The last stop on the North American 25th anniversary voyage was Toronto. Klaus and Takako did a book signing at L’Atelier Grigorian.  An anniversary event was held at the beautiful Massey College and was hosted by Elora Festival Singers artistic director Noel Edison.

In two and a half weeks, Klaus, Takako and Rick traveled 3,500 miles on the continent of North America and attended over 50 events, meetings and interviews. It was a pleasure to have them here with us and Naxos of America looks forward to helping to ensure that the company remains for another 25 years and beyond.


Simon Callow
United Kingdom

On Thursday 10 May, Naxos UK kicked off the 25th anniversary celebrations with a party at the lavish Goldsmiths’ Hall in London. Attended by music critics, Naxos staff, Naxos artists and Klaus Heymann with his wife Takako, the evening was also used to launch the new book The Story of Naxos. The highlight of the evening was, without doubt, the speech given by the great British actor and Naxos artist, Simon Callow. His kind words about the label were followed by a speech from Klaus, finishing with him and Takako cutting the specially designed Naxos cake. Guests were given a personalised bottle of champagne branded with the Naxos logo as they left, rounding off the evening in style!

Simon Callow’s Full Speech

I’m honoured and delighted to be here on this joyous occasion. It’s a bit of a flying visit, because I’ve made a number of recordings for Naxos, and you’ll appreciate that my earnings from them have forced me into tax exile status. No, but seriously: it is an honour to be asked to say something in celebration of a quarter of a century of Naxos, but I do so less as an employee than as a customer. Like many people in this room tonight, I started collecting gramophone records in the 1960’s when I was but an impoverished lad earning a few pence for sweeping chimneys or gouging the stones out of horses hooves—well, perhaps it wasn’t quite that long ago, but it certainly seems it. In those days if you suffered from the dangerous and—scientists now admit—largely incurable addiction to recorded music, you either bought your records second-hand (in which case you heard the music through an almost futuristic veil of pops, clicks, and unwritten glissandi when the needle leaped out of the groove and skidded across whole pages of the score) or you bought the products of one of the bargain labels like Allegro, or Woolworth’s own label, Hallmark, or Saga, or Delta, who were responsible for many noble recordings but were not above passing off pirate recordings, especially of the standard repertory, under outrageous pseudonyms. The one I particularly remember, attached to a recording of Brahms’s 1st Symphony, was attributed to a conductor whose last name was spelt Havergesse. Wilhelm Have A Guess. But Havergesse had to do. Anything else was prohibitively expensive and too good, I felt, for the likes of me.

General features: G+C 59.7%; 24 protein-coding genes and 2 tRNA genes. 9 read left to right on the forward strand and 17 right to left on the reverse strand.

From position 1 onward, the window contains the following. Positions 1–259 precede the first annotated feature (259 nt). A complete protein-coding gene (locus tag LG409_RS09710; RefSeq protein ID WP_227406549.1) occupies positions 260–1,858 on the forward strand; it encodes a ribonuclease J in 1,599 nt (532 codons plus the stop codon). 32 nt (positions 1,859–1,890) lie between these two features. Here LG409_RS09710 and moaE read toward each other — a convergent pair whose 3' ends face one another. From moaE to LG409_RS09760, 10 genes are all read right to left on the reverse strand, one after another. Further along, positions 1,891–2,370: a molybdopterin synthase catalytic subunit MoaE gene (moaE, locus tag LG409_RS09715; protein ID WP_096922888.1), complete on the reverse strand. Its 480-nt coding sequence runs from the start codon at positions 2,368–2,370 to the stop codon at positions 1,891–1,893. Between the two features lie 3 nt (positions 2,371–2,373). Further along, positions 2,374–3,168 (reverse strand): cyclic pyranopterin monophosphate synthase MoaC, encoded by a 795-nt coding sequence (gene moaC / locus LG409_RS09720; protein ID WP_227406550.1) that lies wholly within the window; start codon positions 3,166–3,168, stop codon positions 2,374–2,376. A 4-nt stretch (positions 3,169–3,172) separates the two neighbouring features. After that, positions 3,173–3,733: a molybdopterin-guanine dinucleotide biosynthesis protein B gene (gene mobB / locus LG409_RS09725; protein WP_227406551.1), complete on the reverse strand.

Anyway, time rolled on, one started to earn what was then called proper money—and what in fact then WAS—proper money, and one started to buy the much grander products of the Major Recording Companies, which came out at regular intervals, unveiled with a kind of Religious Solemnity, by the Archimandrites and Lateran Bishops of the Industry the air heavy with incense and accompanied by low chanting and murmured cries of hallelujah. One almost genuflected as one purchased these sacred objects. And very good they were too, in many cases, but was reverence the ideal attitude in which to listen to music, which after all arises out of many warring and explosive elements, and is above all one of the lively arts? Anyway, their days were numbered, the Cardinals and the Monsignors of Recording, the tumbrils were rolling by, and a new, altogether less formal dispensation followed in which the small labels inherited the earth. And in due course—25 years ago, to be precise—lo, out of the East, a new CD label was born, in white boxes adorned with fine art reproductions, and heavenly choirs did NOT, at first sing in welcome of the new babe: it seemed at times that we were back to Delta and Saga at their naughtiest: to my subsequent shame I confess that for quite a long time I thought the name Capella Istropolitana was a coded joke or perhaps an anagram. Anyway, I thought snootily, this is all standard repertory stuff, I scarcely need trouble myself with it, though I might have paused to notice that they were all newly recorded, and that among the names attached [to the  to me ]so hilarious Capella Istropolitana—to which fine ensemble, one of the many jewels of musical life in Bratislava, I here apologise, formally and humbly, by the way—were such known and admired figures as our own, our very own much-loved Barry Wordsworth. But I didn’t; I didn’t notice; it was all beneath my attention.